Borrowing big brother's firmware
While Asus' hardware engineers may have built the Z97-P as a budget board, happily for the consumer, no one told the firmware team.
Upon entering the UEFI, we're greeted by the same duo of EZ and Advanced interfaces found on Asus' higher-end boards. The excellent fan speed controls are carried over largely intact, as is the change log of config options on exit. Rather than rehashing what Geoff has already covered in his Z97-A review, I'll instead concentrate on where the Z97-P differs.
Some firmware elements rely on hardware functionality built into the board. On the Z97-P, there's a subtle reduction in the flexibility of the fan speed controls. Whereas individual fan profiles can be linked to one of four different temperature sensors on the Z97-A, the Z97-P only has two sensors: CPU and motherboard. This minor difference isn't worth quibbling over for a budget board, but it's worth noting, because we'll see a similar hardware-dependent difference when we tackle automatic overclocking.
business suit software
The memo that the firmware folks missed about the Z97-P being a budget board also didn't make its way to the software department, because Asus' excellent AI Suite tweaking utility trickles down to the lowest ranks of the Z97 lineup. Perhaps both teams blew off the same meeting? In any case, the Z97-P reaps the rewards.
The vast majority of AI Suite on the Z97-P is the same as users would experience on Asus' other Z97 boards. Once again, I'll point you to the coverage in our Z97-A review. One difference is found in the auto-overclocking section. Instead of going through an iterative process of slowly raising the clock speed, checking stability, and rinsing and repeating, the TurboV auto-tuner instead selects speeds based on pre-defined profiles. Users can only choose whether to target the CPU multiplier exclusively or boost the base clock first.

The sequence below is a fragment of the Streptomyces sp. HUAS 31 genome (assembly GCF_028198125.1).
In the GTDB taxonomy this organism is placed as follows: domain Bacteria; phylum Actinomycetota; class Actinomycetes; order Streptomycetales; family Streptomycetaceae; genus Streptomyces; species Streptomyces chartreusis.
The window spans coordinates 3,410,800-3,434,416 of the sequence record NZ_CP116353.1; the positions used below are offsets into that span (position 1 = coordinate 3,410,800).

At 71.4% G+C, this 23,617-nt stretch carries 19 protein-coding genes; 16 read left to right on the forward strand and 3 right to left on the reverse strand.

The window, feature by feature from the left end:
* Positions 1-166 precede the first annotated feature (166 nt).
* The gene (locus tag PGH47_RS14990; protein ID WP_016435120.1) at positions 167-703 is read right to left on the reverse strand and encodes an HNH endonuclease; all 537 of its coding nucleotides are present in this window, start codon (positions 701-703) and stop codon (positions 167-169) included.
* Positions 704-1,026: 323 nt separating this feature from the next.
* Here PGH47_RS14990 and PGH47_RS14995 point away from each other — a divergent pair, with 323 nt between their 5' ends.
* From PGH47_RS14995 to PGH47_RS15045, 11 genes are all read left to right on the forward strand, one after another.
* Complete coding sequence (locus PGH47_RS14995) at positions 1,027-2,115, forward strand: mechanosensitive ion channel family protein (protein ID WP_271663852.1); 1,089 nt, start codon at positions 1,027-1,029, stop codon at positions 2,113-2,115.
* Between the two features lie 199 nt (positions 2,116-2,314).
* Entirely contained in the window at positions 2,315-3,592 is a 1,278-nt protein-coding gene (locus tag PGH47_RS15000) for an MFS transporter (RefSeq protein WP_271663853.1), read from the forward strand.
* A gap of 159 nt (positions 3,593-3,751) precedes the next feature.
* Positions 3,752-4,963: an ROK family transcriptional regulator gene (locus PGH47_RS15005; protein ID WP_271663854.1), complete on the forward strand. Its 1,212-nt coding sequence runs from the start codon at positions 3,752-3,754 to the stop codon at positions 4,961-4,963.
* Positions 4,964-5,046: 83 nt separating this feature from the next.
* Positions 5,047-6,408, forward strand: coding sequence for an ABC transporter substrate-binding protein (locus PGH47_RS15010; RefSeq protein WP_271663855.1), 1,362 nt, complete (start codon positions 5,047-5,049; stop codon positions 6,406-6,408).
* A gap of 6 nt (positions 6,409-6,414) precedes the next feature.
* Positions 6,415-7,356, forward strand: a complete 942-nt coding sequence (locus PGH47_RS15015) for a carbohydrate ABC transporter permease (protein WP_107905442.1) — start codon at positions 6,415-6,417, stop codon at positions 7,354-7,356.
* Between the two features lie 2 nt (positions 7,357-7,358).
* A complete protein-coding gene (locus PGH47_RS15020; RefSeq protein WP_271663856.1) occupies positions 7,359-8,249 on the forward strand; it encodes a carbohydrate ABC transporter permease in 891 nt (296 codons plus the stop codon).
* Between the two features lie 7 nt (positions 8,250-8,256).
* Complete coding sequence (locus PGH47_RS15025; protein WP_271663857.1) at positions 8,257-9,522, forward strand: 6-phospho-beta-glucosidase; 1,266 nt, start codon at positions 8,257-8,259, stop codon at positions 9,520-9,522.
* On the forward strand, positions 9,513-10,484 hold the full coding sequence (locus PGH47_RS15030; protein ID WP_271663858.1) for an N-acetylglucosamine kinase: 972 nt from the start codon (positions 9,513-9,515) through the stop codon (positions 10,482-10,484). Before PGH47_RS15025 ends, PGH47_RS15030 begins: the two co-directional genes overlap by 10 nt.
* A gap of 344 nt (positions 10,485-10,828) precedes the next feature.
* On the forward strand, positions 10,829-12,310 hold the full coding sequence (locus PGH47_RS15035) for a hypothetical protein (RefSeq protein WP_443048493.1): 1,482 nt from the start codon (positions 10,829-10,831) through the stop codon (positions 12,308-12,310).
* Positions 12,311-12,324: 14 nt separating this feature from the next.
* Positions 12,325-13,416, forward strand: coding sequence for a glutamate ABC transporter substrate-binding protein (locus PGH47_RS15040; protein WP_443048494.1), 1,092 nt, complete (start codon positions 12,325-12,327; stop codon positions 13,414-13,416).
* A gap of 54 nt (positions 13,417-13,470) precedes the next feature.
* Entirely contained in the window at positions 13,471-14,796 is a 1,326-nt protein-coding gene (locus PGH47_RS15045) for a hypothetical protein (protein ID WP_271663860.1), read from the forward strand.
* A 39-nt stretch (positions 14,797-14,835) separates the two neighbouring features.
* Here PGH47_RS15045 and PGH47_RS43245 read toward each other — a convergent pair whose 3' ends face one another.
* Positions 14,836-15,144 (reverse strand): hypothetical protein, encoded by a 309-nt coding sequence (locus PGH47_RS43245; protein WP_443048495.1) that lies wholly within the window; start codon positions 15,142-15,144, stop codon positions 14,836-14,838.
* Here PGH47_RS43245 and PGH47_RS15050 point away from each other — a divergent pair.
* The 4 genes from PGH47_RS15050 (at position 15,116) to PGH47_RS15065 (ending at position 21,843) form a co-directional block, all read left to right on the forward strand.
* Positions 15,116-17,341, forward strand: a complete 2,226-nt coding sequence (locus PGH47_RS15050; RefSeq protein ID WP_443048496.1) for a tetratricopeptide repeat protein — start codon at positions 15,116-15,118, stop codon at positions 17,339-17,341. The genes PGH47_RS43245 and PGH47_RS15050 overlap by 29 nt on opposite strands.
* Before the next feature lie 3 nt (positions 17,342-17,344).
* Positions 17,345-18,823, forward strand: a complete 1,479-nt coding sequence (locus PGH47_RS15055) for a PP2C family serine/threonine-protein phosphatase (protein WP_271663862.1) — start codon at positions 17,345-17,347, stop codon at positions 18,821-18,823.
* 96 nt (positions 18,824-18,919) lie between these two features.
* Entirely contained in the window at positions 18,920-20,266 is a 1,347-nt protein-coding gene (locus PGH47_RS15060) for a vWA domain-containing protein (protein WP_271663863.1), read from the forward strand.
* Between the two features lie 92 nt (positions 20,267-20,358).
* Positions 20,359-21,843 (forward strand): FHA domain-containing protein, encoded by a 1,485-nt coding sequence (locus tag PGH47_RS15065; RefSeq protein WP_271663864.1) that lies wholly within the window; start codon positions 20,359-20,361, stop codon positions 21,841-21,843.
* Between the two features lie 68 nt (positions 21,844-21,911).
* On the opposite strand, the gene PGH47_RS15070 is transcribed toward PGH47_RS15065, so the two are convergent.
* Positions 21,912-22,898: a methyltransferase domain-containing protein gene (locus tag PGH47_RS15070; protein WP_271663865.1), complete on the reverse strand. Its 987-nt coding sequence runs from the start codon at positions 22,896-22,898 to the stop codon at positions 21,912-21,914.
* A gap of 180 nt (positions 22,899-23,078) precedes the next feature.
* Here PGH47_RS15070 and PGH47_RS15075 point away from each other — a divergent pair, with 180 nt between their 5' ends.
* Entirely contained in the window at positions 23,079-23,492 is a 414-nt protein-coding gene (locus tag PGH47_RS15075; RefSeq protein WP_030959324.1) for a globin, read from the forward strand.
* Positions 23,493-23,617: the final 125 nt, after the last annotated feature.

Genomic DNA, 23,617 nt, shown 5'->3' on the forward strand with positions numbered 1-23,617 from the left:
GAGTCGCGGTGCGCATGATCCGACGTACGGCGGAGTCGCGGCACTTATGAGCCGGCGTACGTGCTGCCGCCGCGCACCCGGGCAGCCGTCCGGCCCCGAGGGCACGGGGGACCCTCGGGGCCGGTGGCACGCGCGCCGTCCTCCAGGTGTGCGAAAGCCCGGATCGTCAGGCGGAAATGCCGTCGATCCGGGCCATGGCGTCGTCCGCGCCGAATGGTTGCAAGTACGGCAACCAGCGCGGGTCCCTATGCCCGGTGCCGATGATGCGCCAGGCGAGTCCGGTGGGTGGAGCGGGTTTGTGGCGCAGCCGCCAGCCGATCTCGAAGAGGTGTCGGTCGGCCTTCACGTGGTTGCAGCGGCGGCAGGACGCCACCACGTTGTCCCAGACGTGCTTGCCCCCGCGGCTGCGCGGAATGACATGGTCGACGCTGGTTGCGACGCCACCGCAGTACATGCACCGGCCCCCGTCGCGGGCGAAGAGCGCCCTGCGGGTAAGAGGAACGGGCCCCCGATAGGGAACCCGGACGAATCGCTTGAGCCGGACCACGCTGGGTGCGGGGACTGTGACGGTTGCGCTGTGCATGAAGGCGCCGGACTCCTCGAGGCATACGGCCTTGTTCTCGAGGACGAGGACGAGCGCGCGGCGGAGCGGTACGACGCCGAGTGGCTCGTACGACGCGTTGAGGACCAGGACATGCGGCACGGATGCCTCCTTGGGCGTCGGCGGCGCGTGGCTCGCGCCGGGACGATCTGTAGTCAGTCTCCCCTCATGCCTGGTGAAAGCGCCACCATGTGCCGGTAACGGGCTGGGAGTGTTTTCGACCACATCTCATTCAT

The software auto-clocker mirrors the functionality of the OC Tuner firmware option. Both are bound by the board's lack of a TPU, or TurboV Processing Unit, which is the brains behind Asus' more sophisticated iterative tuning method. Novice system builders and first-time overclockers are losing valuable functionality here.
The firmware and software are both rich with manual overclocking controls, so seasoned overclockers shouldn't be fazed by the profile-based auto tuner. The Fan Xpert software remains full-featured, as well, giving users complete control over the thermal and noise profiles of their systems.
It's also worth pointing out that the Z97-P's AI Suite is missing the Turbo App component. Turbo App lets users associate performance profiles with individual executables, like specific games or applications.
When Haswell chips first showed up in the market, unfettered overclocking was strictly the domain of K-series parts, the cheapest of which started at $242. Little had changed from previous Ivy and Sandy Bridge generations. Then, roughly a year later, Intel celebrated twenty years of the Pentium brand by releasing a cheap, completely unlocked dual core processor—the Pentium Anniversary Edition, or G3258. Suddenly, unrestricted overclocking could be had for $72 or even less.